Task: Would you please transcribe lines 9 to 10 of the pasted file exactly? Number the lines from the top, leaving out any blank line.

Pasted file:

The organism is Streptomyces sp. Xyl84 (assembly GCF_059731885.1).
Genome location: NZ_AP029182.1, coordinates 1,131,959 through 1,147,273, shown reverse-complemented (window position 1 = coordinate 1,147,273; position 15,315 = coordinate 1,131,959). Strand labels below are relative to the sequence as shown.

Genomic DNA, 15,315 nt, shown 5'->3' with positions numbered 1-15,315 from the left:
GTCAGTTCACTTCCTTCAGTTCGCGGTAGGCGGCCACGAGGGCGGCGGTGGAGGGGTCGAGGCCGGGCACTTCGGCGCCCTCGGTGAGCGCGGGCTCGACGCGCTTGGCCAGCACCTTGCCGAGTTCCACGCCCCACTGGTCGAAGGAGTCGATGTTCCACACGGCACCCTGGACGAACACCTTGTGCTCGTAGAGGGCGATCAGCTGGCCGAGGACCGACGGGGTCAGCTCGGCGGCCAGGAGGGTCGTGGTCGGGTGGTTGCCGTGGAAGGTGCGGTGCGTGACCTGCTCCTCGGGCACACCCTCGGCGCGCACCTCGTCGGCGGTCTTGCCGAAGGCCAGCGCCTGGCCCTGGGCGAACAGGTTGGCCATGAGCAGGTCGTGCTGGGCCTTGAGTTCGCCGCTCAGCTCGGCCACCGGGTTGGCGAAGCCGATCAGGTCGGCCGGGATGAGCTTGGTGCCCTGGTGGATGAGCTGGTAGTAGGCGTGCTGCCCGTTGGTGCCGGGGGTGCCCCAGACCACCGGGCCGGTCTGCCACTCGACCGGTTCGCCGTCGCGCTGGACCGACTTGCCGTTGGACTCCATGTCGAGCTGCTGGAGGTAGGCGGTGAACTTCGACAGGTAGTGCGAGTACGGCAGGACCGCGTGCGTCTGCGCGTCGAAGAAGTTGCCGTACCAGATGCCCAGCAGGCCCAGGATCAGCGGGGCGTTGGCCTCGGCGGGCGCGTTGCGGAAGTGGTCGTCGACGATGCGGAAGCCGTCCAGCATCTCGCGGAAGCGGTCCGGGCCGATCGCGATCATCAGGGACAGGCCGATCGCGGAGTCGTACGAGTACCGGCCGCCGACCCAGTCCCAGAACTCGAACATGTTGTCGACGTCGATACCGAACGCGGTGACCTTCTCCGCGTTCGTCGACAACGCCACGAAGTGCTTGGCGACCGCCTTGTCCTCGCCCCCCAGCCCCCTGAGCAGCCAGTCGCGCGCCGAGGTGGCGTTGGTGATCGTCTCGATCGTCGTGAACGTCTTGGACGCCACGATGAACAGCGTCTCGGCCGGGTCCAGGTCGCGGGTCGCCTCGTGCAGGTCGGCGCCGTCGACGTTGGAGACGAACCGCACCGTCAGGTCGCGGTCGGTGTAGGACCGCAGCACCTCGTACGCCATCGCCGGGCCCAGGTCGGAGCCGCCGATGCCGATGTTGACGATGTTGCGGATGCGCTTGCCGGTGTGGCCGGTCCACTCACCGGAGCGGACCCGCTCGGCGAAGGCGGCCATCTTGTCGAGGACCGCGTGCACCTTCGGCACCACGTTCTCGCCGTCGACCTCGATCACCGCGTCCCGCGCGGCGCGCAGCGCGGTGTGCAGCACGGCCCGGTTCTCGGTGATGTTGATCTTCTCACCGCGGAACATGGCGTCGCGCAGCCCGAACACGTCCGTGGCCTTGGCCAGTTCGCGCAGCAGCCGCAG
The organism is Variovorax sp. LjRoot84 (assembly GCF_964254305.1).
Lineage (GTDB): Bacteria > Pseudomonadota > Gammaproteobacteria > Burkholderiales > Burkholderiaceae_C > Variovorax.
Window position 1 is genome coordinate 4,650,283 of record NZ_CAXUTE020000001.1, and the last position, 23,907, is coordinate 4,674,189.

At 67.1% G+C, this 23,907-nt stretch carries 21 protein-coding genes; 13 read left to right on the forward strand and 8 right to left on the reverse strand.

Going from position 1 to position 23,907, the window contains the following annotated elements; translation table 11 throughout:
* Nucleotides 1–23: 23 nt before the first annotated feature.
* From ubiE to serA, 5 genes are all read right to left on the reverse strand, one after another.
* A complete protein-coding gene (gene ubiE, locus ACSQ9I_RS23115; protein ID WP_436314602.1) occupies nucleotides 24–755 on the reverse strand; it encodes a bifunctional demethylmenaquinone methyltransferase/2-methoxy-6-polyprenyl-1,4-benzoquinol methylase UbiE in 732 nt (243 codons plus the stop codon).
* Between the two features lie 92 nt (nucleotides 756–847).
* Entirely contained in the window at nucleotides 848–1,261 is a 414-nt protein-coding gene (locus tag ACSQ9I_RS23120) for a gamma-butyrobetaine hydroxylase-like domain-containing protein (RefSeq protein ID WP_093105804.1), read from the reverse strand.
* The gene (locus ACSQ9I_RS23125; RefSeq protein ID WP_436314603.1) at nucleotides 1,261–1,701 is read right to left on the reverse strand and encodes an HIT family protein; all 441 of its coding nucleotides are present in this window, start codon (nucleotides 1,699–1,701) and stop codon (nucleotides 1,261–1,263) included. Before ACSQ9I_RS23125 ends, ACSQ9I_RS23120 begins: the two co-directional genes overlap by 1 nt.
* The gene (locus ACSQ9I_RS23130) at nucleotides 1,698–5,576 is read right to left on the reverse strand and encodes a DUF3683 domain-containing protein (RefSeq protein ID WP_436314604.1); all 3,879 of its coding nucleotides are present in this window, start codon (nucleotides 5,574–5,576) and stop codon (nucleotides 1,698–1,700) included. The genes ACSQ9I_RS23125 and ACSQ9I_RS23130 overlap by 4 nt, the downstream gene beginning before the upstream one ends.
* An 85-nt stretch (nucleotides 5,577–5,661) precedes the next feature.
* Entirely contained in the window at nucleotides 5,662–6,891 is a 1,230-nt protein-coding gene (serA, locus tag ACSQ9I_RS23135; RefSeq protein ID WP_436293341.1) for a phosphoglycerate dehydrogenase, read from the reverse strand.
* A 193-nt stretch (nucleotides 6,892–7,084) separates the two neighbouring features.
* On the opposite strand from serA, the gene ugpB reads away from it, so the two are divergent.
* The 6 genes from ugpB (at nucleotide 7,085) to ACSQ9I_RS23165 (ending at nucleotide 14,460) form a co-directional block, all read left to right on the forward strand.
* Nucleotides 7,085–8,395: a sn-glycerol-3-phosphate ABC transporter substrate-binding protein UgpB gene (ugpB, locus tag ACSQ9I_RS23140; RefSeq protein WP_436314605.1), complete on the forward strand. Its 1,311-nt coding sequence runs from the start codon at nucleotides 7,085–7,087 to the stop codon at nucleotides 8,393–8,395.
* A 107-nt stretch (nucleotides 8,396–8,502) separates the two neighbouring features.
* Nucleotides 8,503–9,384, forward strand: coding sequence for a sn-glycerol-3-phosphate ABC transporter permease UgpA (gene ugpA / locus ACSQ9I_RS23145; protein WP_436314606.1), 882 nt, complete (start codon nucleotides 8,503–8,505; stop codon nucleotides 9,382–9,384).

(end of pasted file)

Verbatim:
Going from position 1 to position 23,907, the window contains the following annotated elements; translation table 11 throughout:
* Nucleotides 1–23: 23 nt before the first annotated feature.